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Portrait of the week

Portrait of the week

20 July 2013

9:00 AM

20 July 2013

9:00 AM


Jeremy Hunt, the Health Secretary, put into ‘special measures’ 11 hospitals among the 14 with the worst death rates examined in an inquiry by Professor Sir Bruce Keogh. Professor Sir Brian Jarman, a contributor to the report, said: ‘If you don’t have enough trained nurses, as with doctors, you get higher death rates.’ The government announced that the Liverpool Care Pathway (for the dying) would be phased out after a review headed by Lady Neuberger found that the strategy, which can entail withdrawal of food and drink, was being ‘misused’. The government decided not to press ahead with legislation to impose plain packaging for cigarettes. The BBC announced that it had so far spent £4.9 million on three inquiries set up in the wake of the Jimmy Savile scandal. England won the first Ashes Test by 14 runs. In Australia’s first innings, Ashton Agar, the 11th man, scored 98.

A cap of £26,000 was imposed on the total amount of benefits that non-working people aged 16 to 64 could receive in England, Scotland and Wales. Unemployment fell by 57,000 to 2.51 million. The rate of inflation, as measured by the Consumer Prices Index rose to 2.9 per cent in June, from 2.7 per cent in May; as measured by the Retail Prices Index, it rose to 3.3 per cent from 3.1 per cent. Britain had 2,346 bankers earning more than a million euros in 2011, compared with 739 in the rest of the European Union, according to the European Banking Authority. Alan Whicker, the television journalist, died, aged 87 by his own account. An Ethiopian Airlines Boeing 787 Dreamliner caught fire at Heathrow airport while no one was aboard. Heathrow  announced details of its plan for a third runway. The building of an airport in the Thames Estuary would allow Heathrow’s site to be developed into a garden city, Boris Johnson, the Mayor of London, said.

A government paper called the Trident alternatives review gave Liberal Democrats the opportunity to say that Britain’s nuclear-armed submarines should be reduced from four to three, a change which Philip Hammond, the Conservative Defence Secretary, said would be ‘naive or reckless’. Police were attacked with blast bombs, a pipe bomb, petrol bombs and masonry by ‘loyalists’ during several nights of rioting after the Parades Commission banned an Orange Order parade from marching past Catholic housing at Ardoyne in north Belfast. A bomb left on a disused railway line scattered nails outside the Kanzul Iman mosque at Tipton, in the West Midlands. A survey of young people not in education, employment or training found that 37 per cent rarely left their homes. Two Territorial Army soldiers died on the hottest day of the year during a selection exercise for the SAS. The Meteorological Office issued a ‘Level 3 heat health watch criterion’.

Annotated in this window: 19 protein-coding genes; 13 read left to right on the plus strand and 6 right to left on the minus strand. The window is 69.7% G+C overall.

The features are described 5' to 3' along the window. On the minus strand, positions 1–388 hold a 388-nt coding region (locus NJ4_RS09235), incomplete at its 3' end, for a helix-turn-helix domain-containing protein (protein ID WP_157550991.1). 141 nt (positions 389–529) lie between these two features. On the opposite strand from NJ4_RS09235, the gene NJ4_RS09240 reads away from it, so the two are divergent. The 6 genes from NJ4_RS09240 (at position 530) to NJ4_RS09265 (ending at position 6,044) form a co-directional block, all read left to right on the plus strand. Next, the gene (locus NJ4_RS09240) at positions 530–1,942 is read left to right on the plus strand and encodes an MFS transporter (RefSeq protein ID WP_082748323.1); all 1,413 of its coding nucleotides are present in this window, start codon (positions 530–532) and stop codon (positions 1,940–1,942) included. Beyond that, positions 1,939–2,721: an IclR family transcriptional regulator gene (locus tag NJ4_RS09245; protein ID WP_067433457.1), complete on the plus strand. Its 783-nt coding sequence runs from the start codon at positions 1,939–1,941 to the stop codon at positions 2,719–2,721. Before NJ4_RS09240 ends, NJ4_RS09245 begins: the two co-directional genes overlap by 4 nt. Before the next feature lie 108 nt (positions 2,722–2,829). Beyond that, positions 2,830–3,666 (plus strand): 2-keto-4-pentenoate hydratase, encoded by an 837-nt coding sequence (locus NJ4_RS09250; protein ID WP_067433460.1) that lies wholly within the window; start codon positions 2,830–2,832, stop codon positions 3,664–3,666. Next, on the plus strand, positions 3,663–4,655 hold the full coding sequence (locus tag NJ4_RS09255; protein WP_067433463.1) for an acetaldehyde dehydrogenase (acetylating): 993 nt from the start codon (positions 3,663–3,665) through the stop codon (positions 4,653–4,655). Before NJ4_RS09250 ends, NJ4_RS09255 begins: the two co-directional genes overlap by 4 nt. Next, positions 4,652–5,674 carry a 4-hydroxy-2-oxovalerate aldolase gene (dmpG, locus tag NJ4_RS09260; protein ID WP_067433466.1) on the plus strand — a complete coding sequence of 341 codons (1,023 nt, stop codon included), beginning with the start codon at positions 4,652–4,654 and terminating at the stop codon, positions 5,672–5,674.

President Vladimir Putin blamed the United States for stranding Edward Snowden, the fugitive from American justice, in the transit area of Moscow airport, from which he applied for temporary asylum in Russia. A day’s general strike was held in Greece in protest against austerity measures. A train crash at Brétigny-sur-Orge, south of Paris, killed six. French police arrested Varg Vikernes, a Norwegian black metal musician (imprisoned in 1994 for murdering Euronymous Aarseth, the guitarist of Mayhem) on suspicion of preparing a ‘major terrorist act’.

A Florida jury found George Zimmerman not guilty of the murder of Trayvon Martin, a black man whom he shot, it was found, in self-defence. ‘I know this case has elicited strong passions,’ said President Barack Obama, ‘but we are a nation of laws, and a jury has spoken.’ The United States may produce as much oil as Saudi Arabia by 2020, according to an estimate by the International Energy Agency. Panama seized a North Korean-flagged ship bound from Cuba said to be carrying ‘sophisticated missile equipment’.

Seven died during a night of clashes between security forces and supporters of the deposed President Mohammed Morsi of Egypt. In Iraq at least 34 people died in bombings on the first Sunday in Ramadan, 21 the day before. More than 2,500 had died there since the beginning of April. Pilgrims to Mecca were advised to wear face masks against the Middle East respiratory-syndrome coronavirus, which has killed 38 in Saudi Arabia. In China, the Jibaozhai Museum in Erpu, Jizhou, closed in the face of internet ridicule at the number of its exhibits that were fakes. A man in bed died when a cow fell through the corrugated roof of his house in Caratinga, Brazil. – CSH

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